(This post is my personal view and does not necessarily reflect the position of any organization or group).
In 1976 when I was 26 years old, I said to my younger wife “Do you know in the year 2000 I’ll be 50 years old!” We both burst into laughter. 2000 was so far away! Now it is 2020 and my body is 70 years old and it’s not so funny anymore. The years have gone by in a heartbeat.
As I get older, and because I’m suffering from a terminal disease, I realize my body, and my mind, are never going to get any better than where they are today. Not only have I all the usual onsets of the body deteriorating with its’ aches and pains, but I also have the side effects of taking 6 different drugs daily to keep cancer and other body ailments in check.
So, realizing my body and mind will only worsen from this day onward, I can see why people in my position may contemplate ending their lives. But this is not a solution to the suffering of the body. It is an option that will only cause more suffering to others and the person who kills his own body. Why?
- Taking one’s life is a very selfish activity. It affects others, our loved ones, and those left to deal with the results. And depending on the mode of suicide, it can affect those involved profoundly. Think of the train driver if it is death by train, or the policeman if it is death by police, or the car driver if it is death by car, to name just a few examples. Or it could be a young child who discovers the dead body.
- Things can get better. Things may look bleak now, but things can get better. We don’t know what lies ahead so we needn’t get caught up in what we are feeling today. Relationships may improve and medical science is making advances all the time.
- Every spiritual path decries the taking of ones’ life because spiritually speaking, suicide solves nothing, it only creates more problems, more suffering. We must have faith that we are in a temporary body and the suffering condition of the body will come to an end naturally. Every day of our lives we experience and burn off the reactions of our past good and bad deeds. If not now, we will just continue to suffer our karmic debts when we take on another body.
- Also compared with other life forms, the human form is considered extraordinarily valuable in that, in the course of life’s experiences, humans have the capacity to reflect and grow spiritually. And it is often seen that the greatest of tests and challenges can actually bring about the most wonderful changes, even transcendence.
In this blog, in various places I talk about how I am an aspiring Vaishnava. Acting like pain should be completely eliminated is a very Western idea. Vaishnavas experience pain knowing that pain is part of the cleansing process of karma. Whatever little or big debts I might owe are paid, burned off, rather than having to take on a whole new material body, and undergo the pain of birth and death again in my next life, and be faced again with my karmic debts. It is by God’s arrangement that sometimes there’s pain so that any residual stuff gets burned off. If we interfere with that by getting rid of all the pain of this body at the cost of consciousness, and the remembrance of the Supreme Person, this is unfortunate.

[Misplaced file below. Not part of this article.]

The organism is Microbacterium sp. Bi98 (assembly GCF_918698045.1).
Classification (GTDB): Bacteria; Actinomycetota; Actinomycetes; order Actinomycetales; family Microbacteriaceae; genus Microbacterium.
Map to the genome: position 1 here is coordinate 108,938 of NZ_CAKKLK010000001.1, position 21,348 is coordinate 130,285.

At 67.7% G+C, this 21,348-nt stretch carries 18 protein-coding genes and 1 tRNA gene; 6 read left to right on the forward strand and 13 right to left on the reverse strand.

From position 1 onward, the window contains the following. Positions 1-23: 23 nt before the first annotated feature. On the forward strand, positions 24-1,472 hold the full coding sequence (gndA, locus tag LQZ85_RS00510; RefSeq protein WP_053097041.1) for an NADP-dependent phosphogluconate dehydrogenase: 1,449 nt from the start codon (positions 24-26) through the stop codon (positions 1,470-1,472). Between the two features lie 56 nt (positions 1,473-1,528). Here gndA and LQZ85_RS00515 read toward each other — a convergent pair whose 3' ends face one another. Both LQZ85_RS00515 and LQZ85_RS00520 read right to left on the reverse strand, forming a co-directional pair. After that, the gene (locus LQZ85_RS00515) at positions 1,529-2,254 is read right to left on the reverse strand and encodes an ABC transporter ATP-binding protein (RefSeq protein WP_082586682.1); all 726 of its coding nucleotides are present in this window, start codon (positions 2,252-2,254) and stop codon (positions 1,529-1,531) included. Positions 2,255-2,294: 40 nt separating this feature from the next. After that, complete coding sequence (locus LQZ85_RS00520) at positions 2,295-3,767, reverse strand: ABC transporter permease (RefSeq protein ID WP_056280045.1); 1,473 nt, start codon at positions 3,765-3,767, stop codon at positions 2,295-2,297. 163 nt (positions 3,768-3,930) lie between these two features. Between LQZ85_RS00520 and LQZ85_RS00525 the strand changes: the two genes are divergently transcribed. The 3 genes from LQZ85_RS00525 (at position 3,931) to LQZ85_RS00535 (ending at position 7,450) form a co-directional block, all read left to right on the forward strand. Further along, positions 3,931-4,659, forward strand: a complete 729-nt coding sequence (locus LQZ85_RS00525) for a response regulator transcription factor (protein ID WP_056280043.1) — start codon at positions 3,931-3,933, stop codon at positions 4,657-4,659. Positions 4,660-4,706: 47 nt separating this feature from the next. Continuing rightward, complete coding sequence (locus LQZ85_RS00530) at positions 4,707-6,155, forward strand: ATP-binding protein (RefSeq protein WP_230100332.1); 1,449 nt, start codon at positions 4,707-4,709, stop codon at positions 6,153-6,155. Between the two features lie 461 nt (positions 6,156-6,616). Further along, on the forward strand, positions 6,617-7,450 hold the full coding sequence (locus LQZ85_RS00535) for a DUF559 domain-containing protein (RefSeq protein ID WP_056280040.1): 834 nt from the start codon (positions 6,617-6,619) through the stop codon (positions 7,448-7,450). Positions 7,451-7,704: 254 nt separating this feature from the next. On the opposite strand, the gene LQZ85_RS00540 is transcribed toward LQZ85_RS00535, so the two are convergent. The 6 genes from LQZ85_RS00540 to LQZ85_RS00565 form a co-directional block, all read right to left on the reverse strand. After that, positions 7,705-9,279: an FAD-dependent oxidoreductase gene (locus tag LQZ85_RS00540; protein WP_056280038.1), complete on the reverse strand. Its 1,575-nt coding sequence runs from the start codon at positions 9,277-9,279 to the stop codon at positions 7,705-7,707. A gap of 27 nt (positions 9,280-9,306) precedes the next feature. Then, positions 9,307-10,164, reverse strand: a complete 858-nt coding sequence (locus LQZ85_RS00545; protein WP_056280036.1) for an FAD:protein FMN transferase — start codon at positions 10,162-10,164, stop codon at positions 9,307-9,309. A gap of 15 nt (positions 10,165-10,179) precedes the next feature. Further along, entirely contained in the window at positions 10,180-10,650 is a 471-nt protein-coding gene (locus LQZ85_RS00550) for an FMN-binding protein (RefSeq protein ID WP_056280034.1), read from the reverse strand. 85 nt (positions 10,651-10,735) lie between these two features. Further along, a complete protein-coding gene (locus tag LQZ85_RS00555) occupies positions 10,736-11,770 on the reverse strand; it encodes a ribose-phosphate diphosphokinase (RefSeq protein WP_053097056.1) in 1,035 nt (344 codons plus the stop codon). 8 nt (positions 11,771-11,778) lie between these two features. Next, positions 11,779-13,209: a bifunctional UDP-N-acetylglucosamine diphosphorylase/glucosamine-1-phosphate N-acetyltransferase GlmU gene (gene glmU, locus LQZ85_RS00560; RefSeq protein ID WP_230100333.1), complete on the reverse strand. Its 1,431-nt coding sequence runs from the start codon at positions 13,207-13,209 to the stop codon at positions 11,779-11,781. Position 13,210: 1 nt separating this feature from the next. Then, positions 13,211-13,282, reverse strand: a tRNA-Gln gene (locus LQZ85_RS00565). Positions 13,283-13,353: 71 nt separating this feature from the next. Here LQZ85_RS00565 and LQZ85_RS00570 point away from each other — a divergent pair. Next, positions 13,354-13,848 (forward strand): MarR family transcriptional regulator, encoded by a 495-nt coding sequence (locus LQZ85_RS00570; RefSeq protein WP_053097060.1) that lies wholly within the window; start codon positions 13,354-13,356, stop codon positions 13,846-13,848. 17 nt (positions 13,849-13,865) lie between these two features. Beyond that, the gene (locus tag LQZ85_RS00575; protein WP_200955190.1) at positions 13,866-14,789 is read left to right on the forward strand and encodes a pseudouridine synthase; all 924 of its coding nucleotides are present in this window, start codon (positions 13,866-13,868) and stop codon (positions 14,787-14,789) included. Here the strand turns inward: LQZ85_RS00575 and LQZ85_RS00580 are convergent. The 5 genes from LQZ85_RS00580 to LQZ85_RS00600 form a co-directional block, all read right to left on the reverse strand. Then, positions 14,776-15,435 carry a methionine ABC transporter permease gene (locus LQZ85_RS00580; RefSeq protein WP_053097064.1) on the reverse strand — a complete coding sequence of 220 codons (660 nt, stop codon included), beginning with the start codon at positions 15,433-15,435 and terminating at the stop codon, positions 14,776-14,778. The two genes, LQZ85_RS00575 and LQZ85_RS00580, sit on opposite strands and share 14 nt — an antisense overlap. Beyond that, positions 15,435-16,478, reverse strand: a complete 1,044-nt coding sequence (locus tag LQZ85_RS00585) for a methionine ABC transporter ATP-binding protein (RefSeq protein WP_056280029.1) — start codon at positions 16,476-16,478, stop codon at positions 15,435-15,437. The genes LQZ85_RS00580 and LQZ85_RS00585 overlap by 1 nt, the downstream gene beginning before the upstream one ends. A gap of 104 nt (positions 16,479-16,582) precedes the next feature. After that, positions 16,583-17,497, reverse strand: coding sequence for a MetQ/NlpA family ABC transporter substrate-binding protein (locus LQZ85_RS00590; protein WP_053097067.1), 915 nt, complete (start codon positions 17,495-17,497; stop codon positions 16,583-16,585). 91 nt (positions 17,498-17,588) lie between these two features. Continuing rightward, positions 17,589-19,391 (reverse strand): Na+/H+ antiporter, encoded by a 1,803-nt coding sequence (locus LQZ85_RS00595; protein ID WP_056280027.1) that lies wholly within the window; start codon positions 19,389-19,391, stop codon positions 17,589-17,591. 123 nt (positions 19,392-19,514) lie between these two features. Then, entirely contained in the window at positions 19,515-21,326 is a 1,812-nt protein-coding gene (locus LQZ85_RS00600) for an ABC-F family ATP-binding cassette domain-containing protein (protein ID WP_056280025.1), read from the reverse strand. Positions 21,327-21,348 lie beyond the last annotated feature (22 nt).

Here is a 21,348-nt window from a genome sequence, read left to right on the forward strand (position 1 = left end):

Though I know I am nearing the end of this life, I don’t know how much time I have left. I feel that I have well outlasted my allotted time in this body, so I’m sure my time will be up sooner rather than later – after all, I am 70 years old with advanced prostate cancer. My bodily aches and pains are something that, for now, I can withstand without pain killers, but unless I leave quickly from something like a failed heart, perhaps at some stage I’ll want some medication for pain relief.
When that time comes, I am hoping that I will have the faculties and wherewithal to monitor things so that I can avoid over medication and my mind and consciousness can remain clear. However, it is wise that decisions about any use of pain medications be made while I can still communicate, before the palliative care stage is reached. Now is a good time to consider how often, levels, type, frequency, etc. If required, pain medication generally works best administered steadily. This is why it is best to communicate your wishes to those who will make decisions if you are unable to do so in your last days.
One last point; some may have allergic reactions to different pain medications, especially morphine. So, it may be possible to try your planned medications beforehand, under your doctor’s supervision.
Caitanya das aka Charles Robinson
P.S. On re-reading this, it seems to paint a bleak picture of my condition but it is not so! I am very happy to be where I am now, and fortunate to have the knowledge to understand the dying process. I have no real evidence to think that the end of my life is imminent, other than I have a terminal disease and I am now in my 70’s. But I suspect as all of us get older and more frail, we think about the dying process and how it will be for us. This is a good thing because here is another more uplifting and attractive side to it all.
(In another post I will go into detail about some simple meditations and how Vaishnavas, at the very end of life, desire to be able to joyfully surrender themselves into the hands God).